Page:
Cybersecurity

Report estimates major cyberattack could cost more than recovering from natural disasters

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The cost of a major cyberattack on a critical major U.S. utility or service provider could equate to that of a natural disaster such as a hurricane, a report released Monday found.

The report, put together by experts from the Foundation for Defense of Democracies (FDD) and insurance group Intangic, used a risk-rating system developed by Intangic to estimate the impact of two types of disruptive cyberattacks.

The findings estimated that a three-day cyber disruption of a managed service provider giving IT services to hundreds of customers across a variety of critical fields could lead to an economic loss of almost $80 billion, more than the $65 billion cost of Hurricane Sandy in 2012. 

The losses would be even higher with an attack on a critical utility, such as regional electric utility, with Intangic estimating that a breach causing disruption to power for five days would cost an estimated $193.5 billion, more than the cost of 2005’s Hurricane Katrina and the 2018 California wildfires. 

“Cyber vulnerabilities pose a systemic risk to the U.S. economy,” the report reads.

The report was released on the heels of mounting cyberattacks on critical organizations.

A ransomware attack in May on Colonial Pipeline, which provides 45 percent of the East Coast’s fuel supply, forced the company to shut down the pipeline for almost a week, leading to gasoline shortages. A ransomware attack shortly after on JBS USA, the nation’s largest provider of beef, also disrupted a key food supply chain.

The FBI attributed both attacks to likely Russian-based cyber criminal groups. While the FBI assessed that the groups are not Kremlin-backed, concerns around Russia harboring cyber criminals was a topic of conversation between President Biden and Russian President Vladimir Putin at their recent in-person summit in Switzerland.

Attacks on hospitals, health care systems, schools and government agencies have also spiked during the COVID-19 pandemic in the U.S. and around the world. These include the SolarWinds hack, which allowed Russian hackers to compromise nine U.S. government agencies and 100 private sector groups for a year.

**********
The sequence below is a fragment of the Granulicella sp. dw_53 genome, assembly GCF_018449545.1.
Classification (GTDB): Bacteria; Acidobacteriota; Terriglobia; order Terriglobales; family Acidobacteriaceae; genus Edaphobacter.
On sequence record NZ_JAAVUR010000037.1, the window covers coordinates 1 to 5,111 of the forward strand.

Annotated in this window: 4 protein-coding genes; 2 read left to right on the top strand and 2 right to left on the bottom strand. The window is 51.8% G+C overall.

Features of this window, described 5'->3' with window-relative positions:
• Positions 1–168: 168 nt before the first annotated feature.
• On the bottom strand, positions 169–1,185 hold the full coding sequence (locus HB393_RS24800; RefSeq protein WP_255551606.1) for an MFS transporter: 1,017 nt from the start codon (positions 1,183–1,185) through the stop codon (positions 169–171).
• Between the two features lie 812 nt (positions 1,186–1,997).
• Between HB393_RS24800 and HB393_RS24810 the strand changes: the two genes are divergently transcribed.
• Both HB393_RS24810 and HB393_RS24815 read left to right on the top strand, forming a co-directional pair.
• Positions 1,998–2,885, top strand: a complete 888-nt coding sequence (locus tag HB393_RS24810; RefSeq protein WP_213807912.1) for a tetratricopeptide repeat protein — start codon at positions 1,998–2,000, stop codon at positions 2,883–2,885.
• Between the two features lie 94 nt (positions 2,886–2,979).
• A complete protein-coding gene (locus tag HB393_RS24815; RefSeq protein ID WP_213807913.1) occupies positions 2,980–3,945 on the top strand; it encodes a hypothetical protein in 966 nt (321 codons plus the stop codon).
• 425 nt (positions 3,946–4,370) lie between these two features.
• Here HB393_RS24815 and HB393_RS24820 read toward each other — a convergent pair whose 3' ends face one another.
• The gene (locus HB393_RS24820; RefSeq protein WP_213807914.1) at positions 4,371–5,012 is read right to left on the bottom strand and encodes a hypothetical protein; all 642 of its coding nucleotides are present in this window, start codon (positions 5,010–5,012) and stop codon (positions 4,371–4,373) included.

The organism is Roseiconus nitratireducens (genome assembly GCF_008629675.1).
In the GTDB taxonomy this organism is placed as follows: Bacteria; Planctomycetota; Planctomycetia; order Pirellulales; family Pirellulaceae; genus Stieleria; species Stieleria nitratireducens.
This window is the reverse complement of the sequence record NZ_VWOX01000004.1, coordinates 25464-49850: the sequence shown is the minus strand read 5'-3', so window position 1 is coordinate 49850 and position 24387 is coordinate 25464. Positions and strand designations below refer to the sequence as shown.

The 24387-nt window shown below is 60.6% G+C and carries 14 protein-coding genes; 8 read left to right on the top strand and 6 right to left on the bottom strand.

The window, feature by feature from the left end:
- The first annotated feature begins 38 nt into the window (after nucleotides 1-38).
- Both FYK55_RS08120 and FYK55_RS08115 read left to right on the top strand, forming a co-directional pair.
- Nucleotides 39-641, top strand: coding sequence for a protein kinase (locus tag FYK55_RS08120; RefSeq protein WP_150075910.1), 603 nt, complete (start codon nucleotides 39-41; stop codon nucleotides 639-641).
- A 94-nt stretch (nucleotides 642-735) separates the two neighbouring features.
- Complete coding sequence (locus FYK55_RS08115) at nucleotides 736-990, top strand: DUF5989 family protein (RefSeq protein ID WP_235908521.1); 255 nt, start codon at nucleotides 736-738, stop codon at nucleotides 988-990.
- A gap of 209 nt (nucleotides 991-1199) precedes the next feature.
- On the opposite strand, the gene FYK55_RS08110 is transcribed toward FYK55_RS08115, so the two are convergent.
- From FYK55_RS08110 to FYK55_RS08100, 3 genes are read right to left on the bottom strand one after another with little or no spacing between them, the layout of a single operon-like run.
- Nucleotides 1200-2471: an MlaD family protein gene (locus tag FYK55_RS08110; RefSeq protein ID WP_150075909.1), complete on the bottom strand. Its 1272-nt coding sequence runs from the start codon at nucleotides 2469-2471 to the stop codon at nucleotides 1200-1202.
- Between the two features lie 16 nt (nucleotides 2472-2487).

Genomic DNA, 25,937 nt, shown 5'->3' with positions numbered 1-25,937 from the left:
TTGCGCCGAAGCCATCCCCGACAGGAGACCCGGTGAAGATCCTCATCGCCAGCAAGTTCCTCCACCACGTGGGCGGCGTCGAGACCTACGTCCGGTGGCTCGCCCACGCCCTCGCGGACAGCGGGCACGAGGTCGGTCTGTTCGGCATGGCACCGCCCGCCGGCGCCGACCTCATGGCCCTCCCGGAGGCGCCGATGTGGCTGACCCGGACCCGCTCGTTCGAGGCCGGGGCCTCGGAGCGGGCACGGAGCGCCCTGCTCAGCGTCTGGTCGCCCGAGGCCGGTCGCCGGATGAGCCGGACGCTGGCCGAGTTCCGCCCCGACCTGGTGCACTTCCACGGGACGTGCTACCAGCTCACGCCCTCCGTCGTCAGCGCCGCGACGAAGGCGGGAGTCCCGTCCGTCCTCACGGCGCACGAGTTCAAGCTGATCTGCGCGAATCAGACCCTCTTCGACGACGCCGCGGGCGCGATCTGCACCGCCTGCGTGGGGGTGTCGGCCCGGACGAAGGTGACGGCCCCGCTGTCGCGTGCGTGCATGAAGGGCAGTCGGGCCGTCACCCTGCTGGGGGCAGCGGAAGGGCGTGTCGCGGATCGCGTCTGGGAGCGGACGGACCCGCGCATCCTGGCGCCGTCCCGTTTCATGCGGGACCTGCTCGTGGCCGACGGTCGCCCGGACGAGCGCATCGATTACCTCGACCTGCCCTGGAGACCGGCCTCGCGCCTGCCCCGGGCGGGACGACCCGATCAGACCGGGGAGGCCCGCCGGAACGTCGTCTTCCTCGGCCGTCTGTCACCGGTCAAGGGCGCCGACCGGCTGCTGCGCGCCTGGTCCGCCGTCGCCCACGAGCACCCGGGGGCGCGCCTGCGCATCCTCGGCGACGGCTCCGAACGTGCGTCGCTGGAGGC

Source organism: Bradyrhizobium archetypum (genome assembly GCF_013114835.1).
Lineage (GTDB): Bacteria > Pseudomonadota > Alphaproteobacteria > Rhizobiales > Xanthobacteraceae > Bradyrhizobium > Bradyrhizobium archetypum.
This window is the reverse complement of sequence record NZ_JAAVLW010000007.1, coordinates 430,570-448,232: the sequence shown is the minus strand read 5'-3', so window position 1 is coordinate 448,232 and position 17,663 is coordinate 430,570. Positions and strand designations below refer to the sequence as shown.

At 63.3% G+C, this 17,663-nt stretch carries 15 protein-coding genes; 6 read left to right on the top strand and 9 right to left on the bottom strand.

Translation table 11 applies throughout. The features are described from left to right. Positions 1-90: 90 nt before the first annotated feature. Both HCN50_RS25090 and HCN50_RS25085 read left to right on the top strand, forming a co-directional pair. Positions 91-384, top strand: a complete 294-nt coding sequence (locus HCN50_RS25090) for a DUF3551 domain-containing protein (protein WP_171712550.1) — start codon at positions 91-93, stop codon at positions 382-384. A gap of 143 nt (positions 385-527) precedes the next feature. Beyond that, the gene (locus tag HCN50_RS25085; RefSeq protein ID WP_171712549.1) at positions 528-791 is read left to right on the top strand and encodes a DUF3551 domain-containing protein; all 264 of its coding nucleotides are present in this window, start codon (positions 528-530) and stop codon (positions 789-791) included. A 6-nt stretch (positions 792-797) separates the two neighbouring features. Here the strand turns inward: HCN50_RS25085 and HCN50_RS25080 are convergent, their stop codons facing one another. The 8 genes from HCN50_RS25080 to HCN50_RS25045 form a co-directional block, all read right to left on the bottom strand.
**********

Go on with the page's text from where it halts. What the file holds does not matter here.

“Successful cyberattacks and ransomware against nearly every sector of the U.S. economy demonstrates to policymakers that the market has failed on its own to convince the private sector of the necessity of a minimum level of cyber hygiene,” Mark Montgomery, the senior director of FDD’s Center on Cyber and Technology Innovation, said in a statement Monday. 

“This paper provides policymakers with data that makes clear that government action is needed to fix this market failure,” he added. 

The report calls on Congress to approve a national breach notification law to force companies to require companies hit by a cyberattack, regardless of whether customer data was impacted, to report the breach. 

Lawmakers are looking at doing just that. A draft bill from Senate Intelligence Committee Chairman Mark Warner (D-Va.), Vice Chairman Marco Rubio (R-Fla.) and Sen. Susan Collins (R-Maine) includes language requiring federal agencies, federal contractors, and owners and operators of critical infrastructure to report cybersecurity incidents within 24 hours to the Cybersecurity and Infrastructure Security Agency.

Rubio told The Hill last week that the bill would likely be formally introduced “probably the first week” when the Senate returns from the July 4 recess.

Tags Cyberattack Joe Biden Marco Rubio Mark Warner Ransomware attack Russia Susan Collins Vladimir Putin

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